Rock crawling, wall climbing = no mud = clean Jeep
I used rock crawling as a demo because very low gear reduction is not much use in mud where you need more wheel speed to fling mud out of the treads and maintain forward momentum.
...on a mud/muskeg run you usually cant even tell what color the Jeep is under the slop.
I was a Jeep Jamboree TrailGuide for 10 years in Alberta/B.C. ... believe me I've seen it all.
Been upside down a few times and ran through rivers over my hood ....that washes some of the mud off
anyway, back on topic , Gear reduction "dumbed down"
It works very much like a mountain bike (with multiple front/rear sprockets )
the rear sprockets on the bikes rear wheel represent your transmission gears (1-5)
ALL stock 4x4 Rams (and Jeeps) have a Hi and Low range transfer case, Low is a "true" planetary gear reduction
represented by the two sprockets attached to the mountain bike pedals. (smaller sprocket is Low, larger one is Hi)
To climb the steepest hills you need the smallest gear up front (transfer case low range)
and the tallest cog on the rear sprocket (1st transmission gear)... and yes it is a true gear reduction...for the bike and the Truck/Jeep etc.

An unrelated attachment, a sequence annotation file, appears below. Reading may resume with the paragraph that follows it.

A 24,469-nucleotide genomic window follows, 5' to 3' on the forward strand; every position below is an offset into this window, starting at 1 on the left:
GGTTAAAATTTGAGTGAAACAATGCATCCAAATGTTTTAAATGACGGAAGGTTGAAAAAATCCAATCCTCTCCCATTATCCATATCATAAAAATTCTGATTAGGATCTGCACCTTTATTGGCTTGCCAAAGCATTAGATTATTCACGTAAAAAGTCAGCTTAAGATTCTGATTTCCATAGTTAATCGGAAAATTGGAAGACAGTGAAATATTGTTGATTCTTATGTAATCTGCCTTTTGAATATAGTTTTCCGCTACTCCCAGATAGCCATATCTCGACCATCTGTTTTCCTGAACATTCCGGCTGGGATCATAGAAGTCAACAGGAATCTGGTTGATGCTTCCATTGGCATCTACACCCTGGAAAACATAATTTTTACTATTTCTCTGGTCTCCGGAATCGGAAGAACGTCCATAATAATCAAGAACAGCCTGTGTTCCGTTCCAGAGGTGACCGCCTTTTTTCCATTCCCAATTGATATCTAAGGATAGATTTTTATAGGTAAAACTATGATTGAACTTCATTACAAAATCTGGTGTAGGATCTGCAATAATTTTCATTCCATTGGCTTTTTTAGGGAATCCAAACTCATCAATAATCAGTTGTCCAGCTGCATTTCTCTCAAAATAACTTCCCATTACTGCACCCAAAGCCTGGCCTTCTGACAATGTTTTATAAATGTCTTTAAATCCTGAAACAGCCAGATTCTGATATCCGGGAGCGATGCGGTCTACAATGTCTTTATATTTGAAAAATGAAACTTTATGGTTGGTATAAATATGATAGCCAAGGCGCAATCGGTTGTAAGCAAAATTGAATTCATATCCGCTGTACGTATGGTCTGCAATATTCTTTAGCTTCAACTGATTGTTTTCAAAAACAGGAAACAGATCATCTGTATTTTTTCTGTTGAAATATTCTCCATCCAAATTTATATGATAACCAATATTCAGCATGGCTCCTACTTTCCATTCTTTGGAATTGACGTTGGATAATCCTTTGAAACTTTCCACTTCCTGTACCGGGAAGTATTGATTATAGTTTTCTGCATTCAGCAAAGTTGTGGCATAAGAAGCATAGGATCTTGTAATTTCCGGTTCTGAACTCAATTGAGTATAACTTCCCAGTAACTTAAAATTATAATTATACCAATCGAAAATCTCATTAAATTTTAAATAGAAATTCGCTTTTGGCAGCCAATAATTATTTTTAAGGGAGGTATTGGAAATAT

In Low range it takes several engine revolutions (or pedal strokes) just to get a single rear wheel/tire revolution.
This allows you to bring the engine revs up earlier, without stalling due to the increased work load, and brings the engine into its power band for climbing obstacles.
Doing it the opposite way does not get the engine into the power band because the revs are too low to reach peak torque and you stall out.
Hi range is the equivalent to using the Larger gear up front, smallest gear out back more suited for higher speed/downhill run.
A 4:1 reduction kit simply swaps your smallest front low range cog out for one with even fewer teeth than stock low. Giving you a 4:1 ratio instead of 2.72:1 gear reduction in low range, 4 Hi stays the same.
a Klune-V is an extra gear reduction step between the transfer case and the rear final drive that can drop ratio's to 11:1.
...that's a little harder to explain using the bike example but the end results would be like keeping the bikes two front pedal sprockets stock, but adding a third smaller sprocket with an even lower number of teeth.